Narnia and the Seven Deadly Sins

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Like the picture? That's me playing with my kid's Chronicles of Narnia toys. No, I am not going to add another review of the movie to the ten million that have already been written (I did see it and liked it). Instead I wanted to pass on an interesting article by Dr. Don W. King. In case you're wondering he has absolutely no relationship to this Don King.

The article is called "Narnia and the Seven Deadly Sins." The premise of the article as Dr. King explains it is this:

Since Lewis so readily refers to the seven deadly sins in many of his other works, it is my contention that he may either consciously or subconsciously have emphasized one of the seven deadly sins in each one of the seven Narnian books. Let me add here that it is certain Lewis dealt with multiple sins in Narnia; in fact, each book reflects this. Nonetheless, each book does seem to portray one particular deadly sin above the others.
He goes on to explain each one in each book in what I considered a convincing manner. Very interesting and not something I'd ever read before.

My friends Drew and Diane Jones told me about the article because of a series we're doing at our church on money and possessions called Affluenza. This week I'm preaching the first message which will address the danger of greed. Greed is the deadly sin dealt with in Voyage of the Dawn Treader. Ironically, I'm right in the middle of reading this book to Emma and Joshua Quinn. They're too young to see the new movie, but they've loved the first three books. Last night we read how the "beastly" Eustace, after sleeping in a dragon's lair with a greedy dragon heart was magically transformed into a dragon himself. My kids got a big kick out of this.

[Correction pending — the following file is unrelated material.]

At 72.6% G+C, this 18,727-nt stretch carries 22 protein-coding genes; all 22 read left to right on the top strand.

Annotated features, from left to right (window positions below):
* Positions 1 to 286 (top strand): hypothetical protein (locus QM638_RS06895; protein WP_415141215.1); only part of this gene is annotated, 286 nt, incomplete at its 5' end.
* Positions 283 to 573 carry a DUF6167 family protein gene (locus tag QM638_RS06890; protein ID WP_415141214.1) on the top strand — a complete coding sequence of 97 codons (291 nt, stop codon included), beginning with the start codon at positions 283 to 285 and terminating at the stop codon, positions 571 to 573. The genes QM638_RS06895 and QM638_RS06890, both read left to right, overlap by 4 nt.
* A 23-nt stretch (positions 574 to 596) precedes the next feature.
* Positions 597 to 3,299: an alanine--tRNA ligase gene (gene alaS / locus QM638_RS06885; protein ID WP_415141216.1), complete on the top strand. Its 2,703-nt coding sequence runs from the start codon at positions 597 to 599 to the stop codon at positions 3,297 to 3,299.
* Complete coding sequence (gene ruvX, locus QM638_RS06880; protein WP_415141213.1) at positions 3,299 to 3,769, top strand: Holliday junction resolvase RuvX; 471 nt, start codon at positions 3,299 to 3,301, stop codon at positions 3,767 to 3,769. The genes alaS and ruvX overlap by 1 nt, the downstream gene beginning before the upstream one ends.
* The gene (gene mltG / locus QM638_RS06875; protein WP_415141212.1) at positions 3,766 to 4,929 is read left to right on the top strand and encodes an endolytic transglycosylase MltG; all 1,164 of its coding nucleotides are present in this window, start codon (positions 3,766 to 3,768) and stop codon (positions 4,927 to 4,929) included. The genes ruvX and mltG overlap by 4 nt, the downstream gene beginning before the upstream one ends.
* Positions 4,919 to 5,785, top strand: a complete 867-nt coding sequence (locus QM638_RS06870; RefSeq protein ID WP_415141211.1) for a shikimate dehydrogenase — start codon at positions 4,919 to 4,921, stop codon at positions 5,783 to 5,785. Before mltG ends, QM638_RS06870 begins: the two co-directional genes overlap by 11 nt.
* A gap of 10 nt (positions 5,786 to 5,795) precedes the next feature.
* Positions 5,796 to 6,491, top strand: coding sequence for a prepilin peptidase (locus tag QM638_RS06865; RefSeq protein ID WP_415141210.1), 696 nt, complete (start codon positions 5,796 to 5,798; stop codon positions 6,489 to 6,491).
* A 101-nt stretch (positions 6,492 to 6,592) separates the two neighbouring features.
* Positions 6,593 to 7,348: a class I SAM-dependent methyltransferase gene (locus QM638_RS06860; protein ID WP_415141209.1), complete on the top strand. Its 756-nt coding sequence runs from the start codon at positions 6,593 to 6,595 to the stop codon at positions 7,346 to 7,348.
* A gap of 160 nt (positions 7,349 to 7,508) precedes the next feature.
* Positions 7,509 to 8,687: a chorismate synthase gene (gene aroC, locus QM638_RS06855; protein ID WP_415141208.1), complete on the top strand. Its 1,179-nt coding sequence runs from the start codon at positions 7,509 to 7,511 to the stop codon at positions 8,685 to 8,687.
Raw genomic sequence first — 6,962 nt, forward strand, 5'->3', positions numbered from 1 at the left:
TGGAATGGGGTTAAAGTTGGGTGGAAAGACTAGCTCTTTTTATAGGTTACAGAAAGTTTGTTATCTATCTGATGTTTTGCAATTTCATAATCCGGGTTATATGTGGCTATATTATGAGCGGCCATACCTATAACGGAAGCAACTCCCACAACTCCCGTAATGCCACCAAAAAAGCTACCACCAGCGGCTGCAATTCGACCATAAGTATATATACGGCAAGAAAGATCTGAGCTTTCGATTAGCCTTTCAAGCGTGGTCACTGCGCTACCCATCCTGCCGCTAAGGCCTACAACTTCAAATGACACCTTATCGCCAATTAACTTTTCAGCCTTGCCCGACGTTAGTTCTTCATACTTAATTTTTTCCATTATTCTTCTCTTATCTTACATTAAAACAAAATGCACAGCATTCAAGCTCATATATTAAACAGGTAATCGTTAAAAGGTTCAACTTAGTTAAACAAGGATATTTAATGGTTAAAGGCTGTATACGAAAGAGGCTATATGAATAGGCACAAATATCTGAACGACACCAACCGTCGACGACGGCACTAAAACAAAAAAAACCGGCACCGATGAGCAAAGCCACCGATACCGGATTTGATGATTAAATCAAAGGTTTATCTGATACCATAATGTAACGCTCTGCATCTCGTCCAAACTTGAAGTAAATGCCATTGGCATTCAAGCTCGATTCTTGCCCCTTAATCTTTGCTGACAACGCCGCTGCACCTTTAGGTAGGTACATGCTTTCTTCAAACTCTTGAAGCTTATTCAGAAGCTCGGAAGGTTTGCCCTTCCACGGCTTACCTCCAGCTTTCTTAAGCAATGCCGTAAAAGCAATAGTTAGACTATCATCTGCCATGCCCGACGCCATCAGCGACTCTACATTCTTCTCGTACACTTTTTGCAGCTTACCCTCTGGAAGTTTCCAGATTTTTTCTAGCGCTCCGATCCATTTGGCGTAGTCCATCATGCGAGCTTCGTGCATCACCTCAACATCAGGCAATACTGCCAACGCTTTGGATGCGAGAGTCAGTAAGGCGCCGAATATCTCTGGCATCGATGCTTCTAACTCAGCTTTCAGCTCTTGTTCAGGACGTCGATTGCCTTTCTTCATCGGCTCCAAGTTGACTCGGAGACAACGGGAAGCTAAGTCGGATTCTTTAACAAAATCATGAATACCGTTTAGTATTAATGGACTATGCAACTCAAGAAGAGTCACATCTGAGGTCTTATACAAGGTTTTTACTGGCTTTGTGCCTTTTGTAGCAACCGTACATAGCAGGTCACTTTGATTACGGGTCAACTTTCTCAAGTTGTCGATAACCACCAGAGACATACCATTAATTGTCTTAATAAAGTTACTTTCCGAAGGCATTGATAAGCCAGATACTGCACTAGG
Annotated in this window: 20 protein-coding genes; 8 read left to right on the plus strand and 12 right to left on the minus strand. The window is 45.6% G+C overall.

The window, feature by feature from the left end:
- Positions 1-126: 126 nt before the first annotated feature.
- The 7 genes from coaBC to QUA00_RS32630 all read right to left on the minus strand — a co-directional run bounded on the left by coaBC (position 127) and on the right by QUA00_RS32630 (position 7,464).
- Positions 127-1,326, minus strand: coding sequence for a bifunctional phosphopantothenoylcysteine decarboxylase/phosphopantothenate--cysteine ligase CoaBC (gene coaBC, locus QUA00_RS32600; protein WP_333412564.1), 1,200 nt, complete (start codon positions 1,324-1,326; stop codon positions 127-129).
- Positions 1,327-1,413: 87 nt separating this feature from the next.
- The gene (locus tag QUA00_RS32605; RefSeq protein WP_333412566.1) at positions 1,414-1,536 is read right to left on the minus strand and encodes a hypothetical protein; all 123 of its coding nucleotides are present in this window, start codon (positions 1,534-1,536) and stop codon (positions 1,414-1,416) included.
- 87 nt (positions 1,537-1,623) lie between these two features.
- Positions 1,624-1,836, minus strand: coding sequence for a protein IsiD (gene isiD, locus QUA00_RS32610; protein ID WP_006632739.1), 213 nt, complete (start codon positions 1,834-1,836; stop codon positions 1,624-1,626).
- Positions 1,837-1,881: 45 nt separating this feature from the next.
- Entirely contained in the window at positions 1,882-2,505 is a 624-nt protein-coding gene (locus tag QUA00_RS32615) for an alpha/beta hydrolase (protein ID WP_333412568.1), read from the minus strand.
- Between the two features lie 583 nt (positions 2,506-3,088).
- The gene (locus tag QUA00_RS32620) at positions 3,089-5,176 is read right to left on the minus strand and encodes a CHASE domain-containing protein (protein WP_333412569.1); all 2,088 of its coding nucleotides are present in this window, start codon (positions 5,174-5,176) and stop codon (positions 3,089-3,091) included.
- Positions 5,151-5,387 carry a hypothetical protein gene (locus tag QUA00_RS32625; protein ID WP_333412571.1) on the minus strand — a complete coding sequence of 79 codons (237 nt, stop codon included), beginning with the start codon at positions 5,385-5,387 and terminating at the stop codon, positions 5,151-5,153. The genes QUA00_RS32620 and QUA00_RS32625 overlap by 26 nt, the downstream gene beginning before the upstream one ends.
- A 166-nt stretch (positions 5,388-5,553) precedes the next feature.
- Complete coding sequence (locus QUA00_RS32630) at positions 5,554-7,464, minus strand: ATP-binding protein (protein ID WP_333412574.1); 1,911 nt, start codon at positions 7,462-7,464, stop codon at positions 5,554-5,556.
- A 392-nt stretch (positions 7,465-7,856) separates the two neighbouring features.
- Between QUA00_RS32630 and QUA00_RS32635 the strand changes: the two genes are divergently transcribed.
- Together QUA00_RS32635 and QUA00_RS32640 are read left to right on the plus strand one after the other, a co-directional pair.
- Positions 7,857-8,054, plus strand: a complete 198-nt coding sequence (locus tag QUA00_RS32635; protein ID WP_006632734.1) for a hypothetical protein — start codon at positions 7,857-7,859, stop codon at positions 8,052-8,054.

I'll keep you posted on the Affluenza series. Studying this topic is already deeply challenging my own soul and I pray it will serve others. In the meantime, check out the article on Narnia and let me know what you think. And if you have time to post a comment, take a second and tell me your favorite Narnia book. I think mine is A Horse and His Boy, but I'll let you know officially after I've read them all through again with my kids.

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Actually, that's not the reason at all. Lewis originally intended to have only 3 books in the series: Lion, Caspian, and Voyage. In fact, you can almost see the completeness of the story at the end of Voyage. But so many people wanted to know more about Narnia, how it all started, etc. that Lewis felt compelled to write more to appease his fans. After the final book was publish, "The Last Battle" Lewis received a letter from a young fan asking if there would be anymore Narnia stories. Lewis sent a letter back stating "I"m afraid there won't be any more Narnia books. You see, my imagination is like a tap. Once the tap is turned off, I cannot continue. Besides, 7 is a good number."

Whether the books address each of the seven deadly sins (and they may or may not, because quite frankly, I never even noticed) is strictly coincidental or, if you prefer, Providential. But whatever it was, it was most certainly not intentional.

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